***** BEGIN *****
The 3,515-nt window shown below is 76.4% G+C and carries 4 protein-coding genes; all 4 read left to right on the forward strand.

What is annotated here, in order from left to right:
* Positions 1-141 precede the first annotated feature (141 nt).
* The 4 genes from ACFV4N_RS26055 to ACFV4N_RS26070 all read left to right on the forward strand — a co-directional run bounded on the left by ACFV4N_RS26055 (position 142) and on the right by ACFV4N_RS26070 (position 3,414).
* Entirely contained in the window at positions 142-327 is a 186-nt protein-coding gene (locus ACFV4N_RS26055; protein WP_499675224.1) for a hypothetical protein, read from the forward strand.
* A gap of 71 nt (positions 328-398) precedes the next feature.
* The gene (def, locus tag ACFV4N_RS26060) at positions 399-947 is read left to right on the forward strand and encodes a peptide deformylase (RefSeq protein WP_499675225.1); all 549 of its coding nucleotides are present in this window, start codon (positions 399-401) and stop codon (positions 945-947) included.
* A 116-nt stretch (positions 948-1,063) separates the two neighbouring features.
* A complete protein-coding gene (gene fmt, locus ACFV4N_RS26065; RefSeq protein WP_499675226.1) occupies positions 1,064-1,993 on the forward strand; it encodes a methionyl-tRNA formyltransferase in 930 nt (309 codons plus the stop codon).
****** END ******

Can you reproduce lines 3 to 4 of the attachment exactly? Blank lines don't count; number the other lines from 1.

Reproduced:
* Positions 1-141 precede the first annotated feature (141 nt).
* The 4 genes from ACFV4N_RS26055 to ACFV4N_RS26070 all read left to right on the forward strand — a co-directional run bounded on the left by ACFV4N_RS26055 (position 142) and on the right by ACFV4N_RS26070 (position 3,414).